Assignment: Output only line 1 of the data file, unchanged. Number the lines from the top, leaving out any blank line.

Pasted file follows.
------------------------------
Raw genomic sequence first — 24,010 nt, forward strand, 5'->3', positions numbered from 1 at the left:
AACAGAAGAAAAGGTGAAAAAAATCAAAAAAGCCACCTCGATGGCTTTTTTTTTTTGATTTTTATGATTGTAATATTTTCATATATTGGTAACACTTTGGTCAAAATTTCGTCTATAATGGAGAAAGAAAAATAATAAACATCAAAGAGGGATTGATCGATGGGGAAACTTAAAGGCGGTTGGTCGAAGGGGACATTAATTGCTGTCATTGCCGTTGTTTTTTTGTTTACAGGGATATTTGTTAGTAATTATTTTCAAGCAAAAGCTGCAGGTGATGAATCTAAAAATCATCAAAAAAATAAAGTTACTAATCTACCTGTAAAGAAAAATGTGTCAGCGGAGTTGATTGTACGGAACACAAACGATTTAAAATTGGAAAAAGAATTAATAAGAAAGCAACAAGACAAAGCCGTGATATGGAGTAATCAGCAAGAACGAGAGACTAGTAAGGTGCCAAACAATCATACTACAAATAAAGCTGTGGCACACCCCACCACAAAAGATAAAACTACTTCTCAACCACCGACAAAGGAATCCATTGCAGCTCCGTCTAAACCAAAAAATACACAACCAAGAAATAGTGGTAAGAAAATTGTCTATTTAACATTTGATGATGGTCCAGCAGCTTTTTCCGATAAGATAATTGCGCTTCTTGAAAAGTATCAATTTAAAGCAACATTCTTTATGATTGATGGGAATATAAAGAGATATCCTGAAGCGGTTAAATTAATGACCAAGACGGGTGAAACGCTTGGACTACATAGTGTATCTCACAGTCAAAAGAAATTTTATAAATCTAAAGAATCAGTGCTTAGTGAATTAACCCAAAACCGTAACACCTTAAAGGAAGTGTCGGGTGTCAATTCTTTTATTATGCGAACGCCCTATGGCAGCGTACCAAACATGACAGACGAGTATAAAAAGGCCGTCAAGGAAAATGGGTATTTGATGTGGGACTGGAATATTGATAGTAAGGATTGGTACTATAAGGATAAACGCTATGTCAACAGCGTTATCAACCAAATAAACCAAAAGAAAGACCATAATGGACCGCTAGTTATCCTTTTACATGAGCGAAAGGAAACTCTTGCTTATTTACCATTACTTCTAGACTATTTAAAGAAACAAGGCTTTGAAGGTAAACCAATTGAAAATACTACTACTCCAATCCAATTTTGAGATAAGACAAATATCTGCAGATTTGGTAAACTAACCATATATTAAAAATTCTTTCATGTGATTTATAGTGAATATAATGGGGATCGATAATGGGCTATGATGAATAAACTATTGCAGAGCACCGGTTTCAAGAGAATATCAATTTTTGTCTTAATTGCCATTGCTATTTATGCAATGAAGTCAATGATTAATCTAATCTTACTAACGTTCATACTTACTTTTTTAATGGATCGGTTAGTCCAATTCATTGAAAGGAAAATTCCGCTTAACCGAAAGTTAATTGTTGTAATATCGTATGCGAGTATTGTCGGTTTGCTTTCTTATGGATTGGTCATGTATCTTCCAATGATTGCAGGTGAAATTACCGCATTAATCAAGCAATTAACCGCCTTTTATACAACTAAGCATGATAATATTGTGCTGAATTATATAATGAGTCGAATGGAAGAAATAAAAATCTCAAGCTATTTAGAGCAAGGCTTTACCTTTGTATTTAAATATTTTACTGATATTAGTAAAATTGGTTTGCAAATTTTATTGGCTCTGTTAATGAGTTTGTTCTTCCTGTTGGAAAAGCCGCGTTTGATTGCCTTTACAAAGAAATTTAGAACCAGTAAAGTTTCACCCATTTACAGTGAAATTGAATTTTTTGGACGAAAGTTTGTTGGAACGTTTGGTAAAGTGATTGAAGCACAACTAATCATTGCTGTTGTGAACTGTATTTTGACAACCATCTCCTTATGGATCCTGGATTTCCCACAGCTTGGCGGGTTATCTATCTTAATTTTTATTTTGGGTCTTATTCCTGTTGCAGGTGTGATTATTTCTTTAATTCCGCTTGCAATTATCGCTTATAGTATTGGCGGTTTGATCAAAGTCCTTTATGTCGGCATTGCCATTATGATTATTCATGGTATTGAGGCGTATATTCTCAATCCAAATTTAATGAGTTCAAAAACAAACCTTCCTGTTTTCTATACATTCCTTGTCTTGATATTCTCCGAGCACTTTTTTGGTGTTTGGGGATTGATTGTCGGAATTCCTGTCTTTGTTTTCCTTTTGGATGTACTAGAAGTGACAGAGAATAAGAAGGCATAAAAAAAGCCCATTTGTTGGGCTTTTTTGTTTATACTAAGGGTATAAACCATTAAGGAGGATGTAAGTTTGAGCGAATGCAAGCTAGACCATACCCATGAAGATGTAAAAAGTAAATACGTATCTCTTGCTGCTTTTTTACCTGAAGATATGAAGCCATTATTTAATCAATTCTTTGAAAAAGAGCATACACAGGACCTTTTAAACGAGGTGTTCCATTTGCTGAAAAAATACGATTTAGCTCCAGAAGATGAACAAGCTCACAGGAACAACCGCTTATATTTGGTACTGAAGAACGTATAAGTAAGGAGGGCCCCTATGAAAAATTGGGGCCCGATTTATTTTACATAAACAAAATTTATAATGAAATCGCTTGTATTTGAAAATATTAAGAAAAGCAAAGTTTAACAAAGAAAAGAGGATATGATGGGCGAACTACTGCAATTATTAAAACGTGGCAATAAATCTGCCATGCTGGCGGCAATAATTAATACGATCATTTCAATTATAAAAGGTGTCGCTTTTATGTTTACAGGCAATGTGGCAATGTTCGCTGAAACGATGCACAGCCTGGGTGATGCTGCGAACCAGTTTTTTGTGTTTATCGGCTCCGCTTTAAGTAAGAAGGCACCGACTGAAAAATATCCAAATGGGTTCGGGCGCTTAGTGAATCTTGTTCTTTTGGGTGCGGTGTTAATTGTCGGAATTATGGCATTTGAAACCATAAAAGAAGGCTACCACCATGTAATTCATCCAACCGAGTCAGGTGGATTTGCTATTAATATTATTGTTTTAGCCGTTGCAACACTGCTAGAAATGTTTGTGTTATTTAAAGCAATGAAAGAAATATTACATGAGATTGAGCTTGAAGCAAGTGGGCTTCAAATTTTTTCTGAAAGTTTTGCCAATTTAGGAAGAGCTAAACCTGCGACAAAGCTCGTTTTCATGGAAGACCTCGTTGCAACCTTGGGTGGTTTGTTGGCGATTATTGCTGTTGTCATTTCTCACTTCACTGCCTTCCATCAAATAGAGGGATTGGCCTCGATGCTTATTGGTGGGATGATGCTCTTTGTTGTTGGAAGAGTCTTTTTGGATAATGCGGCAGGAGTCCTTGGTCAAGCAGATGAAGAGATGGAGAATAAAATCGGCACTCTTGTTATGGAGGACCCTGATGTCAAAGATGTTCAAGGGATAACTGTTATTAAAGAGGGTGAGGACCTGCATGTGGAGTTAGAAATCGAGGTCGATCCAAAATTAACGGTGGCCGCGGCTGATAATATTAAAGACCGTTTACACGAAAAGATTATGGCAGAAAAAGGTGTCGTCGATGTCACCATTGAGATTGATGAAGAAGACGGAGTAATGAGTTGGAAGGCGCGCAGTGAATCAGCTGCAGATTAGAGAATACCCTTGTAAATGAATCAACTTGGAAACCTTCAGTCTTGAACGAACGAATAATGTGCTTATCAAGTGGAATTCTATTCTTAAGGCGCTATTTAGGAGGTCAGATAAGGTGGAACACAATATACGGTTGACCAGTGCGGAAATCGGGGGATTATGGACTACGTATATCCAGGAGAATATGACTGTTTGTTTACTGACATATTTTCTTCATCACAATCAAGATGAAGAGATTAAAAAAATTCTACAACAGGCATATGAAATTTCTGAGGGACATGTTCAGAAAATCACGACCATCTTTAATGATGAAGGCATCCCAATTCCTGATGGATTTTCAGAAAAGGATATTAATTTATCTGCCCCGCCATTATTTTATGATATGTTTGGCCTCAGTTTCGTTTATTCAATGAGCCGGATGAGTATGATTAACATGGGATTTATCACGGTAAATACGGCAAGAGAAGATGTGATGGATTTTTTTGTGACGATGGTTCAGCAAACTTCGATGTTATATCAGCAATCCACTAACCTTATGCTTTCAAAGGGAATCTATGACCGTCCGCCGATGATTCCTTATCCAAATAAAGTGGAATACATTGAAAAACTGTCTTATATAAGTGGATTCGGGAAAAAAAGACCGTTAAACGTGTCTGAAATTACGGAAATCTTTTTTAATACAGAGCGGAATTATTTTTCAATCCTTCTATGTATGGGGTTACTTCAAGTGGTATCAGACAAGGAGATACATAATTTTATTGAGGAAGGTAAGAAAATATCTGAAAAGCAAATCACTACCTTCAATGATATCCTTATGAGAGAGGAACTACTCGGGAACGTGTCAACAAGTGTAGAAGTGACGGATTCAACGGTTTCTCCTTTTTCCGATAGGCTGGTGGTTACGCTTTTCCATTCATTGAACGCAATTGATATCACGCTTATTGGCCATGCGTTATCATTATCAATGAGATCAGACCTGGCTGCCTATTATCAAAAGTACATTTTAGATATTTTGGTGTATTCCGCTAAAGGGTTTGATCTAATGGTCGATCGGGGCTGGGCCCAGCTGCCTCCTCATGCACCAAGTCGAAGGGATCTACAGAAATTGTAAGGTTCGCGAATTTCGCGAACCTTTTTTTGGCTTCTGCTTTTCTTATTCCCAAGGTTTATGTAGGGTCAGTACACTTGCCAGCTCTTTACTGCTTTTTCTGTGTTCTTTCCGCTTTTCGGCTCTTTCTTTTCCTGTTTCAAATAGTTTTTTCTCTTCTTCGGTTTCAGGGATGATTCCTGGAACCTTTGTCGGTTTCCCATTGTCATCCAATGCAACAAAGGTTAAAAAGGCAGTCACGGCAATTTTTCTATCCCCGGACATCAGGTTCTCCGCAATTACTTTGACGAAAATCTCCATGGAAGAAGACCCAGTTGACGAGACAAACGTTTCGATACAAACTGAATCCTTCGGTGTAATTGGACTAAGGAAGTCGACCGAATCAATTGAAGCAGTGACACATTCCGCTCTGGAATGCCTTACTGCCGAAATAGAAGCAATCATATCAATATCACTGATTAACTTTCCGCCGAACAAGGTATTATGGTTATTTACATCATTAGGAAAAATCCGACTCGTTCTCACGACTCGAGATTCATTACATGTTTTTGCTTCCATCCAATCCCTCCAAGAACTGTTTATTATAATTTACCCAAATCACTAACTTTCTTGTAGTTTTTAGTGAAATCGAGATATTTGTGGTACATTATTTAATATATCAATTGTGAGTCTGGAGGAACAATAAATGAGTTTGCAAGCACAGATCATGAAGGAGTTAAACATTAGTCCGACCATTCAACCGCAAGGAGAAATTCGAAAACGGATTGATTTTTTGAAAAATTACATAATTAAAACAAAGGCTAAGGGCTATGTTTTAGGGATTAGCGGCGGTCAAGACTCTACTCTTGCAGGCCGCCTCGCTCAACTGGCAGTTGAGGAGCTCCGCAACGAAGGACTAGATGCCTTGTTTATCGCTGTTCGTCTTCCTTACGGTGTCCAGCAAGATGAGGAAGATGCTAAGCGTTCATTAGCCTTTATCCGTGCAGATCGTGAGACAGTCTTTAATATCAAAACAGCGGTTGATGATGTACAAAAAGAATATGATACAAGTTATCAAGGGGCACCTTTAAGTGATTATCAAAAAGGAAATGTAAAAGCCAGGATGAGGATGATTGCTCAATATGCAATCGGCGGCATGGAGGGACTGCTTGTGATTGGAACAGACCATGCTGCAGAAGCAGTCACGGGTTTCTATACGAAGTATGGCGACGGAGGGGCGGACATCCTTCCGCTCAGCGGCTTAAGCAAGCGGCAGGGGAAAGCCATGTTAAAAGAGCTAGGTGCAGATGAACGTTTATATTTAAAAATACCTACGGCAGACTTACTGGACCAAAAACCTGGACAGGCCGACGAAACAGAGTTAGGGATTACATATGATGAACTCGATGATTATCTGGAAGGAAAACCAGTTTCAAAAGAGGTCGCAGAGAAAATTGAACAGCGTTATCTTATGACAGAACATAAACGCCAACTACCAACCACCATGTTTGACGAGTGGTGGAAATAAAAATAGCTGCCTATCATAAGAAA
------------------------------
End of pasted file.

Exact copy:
Raw genomic sequence first — 24,010 nt, forward strand, 5'->3', positions numbered from 1 at the left: